DeVine, John. Alien Invasion: America's Battle with Non-native Animals
Also, Invasive Plants: Weeds of the Global Garden, Randall, JM, J Marinelli (Eds), 1996, Brooklyn botanic Garden, 1000 Washington Ave, Brooklyn, NY, 11225 (also available through bookstores)
To learn more about other invasive plants and their control You can order Conservation Notes of the New England Wild Flower Society, Vol. 2, No. 3 (1998) special issue on "INVADERS". Individuals or those with multiple orders can order the magazine for $4 (includes postage) each from the New England Wild Flower Society at 180 Hemenway Road, Framingham, MA, 01710. Telephone: (508)-877-7630. This is a wealth of information, with references to other texts and websites.
Another general reference is the Vermont Invasive Exotic Plant Fact Sheet Series, produced by the Departments of Environmental Conservation and Fish and Wildlife, the VT Agency of Natural Resources, and The Nature Conservancy of VT. Spring, 1998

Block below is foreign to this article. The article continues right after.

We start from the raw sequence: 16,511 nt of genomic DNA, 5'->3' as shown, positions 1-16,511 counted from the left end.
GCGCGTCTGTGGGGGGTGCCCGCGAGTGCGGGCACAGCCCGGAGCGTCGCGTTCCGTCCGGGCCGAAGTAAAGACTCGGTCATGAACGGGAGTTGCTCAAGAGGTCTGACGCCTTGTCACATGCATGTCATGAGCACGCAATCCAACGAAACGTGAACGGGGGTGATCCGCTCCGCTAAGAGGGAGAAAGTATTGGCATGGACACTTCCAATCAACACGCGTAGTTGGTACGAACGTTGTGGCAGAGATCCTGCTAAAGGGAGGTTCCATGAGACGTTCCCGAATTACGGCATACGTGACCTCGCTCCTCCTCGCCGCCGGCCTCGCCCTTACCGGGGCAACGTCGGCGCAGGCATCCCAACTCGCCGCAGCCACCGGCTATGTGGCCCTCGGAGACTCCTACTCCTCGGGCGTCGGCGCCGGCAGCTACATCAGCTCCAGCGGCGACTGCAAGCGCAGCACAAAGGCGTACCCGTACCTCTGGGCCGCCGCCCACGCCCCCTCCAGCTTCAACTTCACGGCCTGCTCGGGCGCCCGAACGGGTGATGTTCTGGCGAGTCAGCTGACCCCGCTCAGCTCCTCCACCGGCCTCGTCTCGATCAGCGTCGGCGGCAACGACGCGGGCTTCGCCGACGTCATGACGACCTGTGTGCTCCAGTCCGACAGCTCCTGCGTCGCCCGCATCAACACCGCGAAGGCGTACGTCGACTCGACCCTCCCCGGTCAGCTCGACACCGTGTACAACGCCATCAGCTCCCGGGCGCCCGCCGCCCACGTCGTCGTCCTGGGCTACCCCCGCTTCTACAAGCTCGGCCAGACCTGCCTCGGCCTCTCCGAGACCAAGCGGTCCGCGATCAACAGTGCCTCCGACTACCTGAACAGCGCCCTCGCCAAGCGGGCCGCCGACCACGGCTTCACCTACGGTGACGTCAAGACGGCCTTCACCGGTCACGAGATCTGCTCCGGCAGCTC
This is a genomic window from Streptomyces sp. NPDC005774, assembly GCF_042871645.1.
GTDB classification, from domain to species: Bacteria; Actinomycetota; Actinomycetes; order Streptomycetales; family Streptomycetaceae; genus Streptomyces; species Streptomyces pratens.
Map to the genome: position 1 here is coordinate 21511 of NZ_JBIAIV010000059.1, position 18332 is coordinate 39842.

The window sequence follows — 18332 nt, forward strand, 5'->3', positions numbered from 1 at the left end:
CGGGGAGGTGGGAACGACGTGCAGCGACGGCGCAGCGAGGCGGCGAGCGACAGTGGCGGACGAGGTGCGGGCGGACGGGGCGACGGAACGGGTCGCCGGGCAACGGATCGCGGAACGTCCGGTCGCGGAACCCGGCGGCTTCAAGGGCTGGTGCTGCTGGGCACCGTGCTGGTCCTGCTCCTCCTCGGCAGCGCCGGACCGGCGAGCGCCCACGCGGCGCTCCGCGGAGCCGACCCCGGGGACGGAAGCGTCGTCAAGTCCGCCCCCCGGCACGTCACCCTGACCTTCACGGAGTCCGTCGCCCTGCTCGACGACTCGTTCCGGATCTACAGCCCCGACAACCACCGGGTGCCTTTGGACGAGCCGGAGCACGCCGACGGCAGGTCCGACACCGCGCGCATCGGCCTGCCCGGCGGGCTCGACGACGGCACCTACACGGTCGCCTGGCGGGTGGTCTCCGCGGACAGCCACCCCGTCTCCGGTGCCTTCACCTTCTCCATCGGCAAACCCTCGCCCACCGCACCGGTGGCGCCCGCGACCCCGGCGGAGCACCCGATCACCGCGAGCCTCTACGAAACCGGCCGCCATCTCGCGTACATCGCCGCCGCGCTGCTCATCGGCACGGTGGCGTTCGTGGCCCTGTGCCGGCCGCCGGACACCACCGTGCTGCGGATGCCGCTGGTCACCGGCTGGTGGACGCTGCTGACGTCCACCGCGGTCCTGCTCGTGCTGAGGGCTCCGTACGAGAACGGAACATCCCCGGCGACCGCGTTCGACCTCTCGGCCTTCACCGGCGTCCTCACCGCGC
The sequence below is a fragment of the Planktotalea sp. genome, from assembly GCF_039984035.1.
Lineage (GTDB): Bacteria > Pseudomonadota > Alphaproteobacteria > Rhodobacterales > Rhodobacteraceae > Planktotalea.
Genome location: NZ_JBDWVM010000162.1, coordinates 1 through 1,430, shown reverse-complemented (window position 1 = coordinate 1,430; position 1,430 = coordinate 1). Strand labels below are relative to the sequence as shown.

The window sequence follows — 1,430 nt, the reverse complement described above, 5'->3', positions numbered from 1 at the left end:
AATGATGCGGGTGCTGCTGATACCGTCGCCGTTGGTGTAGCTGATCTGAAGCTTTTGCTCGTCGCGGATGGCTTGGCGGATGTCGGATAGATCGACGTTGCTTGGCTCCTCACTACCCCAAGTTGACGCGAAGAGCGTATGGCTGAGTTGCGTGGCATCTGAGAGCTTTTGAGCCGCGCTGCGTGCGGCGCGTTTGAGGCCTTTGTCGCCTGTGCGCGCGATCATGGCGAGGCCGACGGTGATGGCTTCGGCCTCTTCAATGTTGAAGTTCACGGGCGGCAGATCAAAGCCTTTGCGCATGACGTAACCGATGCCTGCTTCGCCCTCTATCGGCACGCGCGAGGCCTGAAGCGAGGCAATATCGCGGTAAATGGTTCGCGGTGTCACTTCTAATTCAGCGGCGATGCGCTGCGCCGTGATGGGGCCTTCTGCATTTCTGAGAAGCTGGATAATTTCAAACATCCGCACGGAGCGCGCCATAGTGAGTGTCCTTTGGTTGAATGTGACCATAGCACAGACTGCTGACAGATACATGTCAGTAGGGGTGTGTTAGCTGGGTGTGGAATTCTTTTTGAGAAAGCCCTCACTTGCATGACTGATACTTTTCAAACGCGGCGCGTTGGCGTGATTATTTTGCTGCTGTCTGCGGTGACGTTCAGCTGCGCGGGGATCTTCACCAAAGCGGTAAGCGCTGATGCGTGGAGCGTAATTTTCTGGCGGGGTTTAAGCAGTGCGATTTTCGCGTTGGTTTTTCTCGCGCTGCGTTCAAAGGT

Stolzenburg, William. 1999. Double Agents. Nature Conservancy.
49(4):10-24 (outlines The Nature Conservancy's cautious approach in agreeing
to biocontrol in some cases)
Websites dealing with Invasive Plants:
A site maintained by the Federal Interagency Committee for the Management of Noxious Weeds includes information on invasive species, legislation, biodiversty, control issues
A US Fish and Wildlife Service site that contains a handbook for ranking exotic plants for management and control.
The Federal Department of Agriculture has a database of all sorts of plants, including many invasive species. For many, there is complete description, photo, and links to other websites. The USDA Animal and Plant Health Inspection Service (APHIS) also has a noxious weeds site.
Noxious Weeds of North America project; sponsored by the Natural Resource Conservation Service of the USDA, is an incomplete site, but what data is there is well presented.
The Nature Conservancy website on invasive plants provides a wealth of references, facts about plants, control methods, links to other websites.
The search engine Google has an invasive plants category.
The New England Wildflower Society has a page of references about invasive plants, as well as a limited question/answer page
The Connecticut River Joint Commissions
has recently published a set of fact sheets about riparian buffers. One
of these, Planting
Riparian Buffers, describes alternative (mostly native) plants which
will be useful to folks who wish to restore riparian areas which have become
infested with invasive plants. (You will have to request the detailed
charts of suggested vegetation)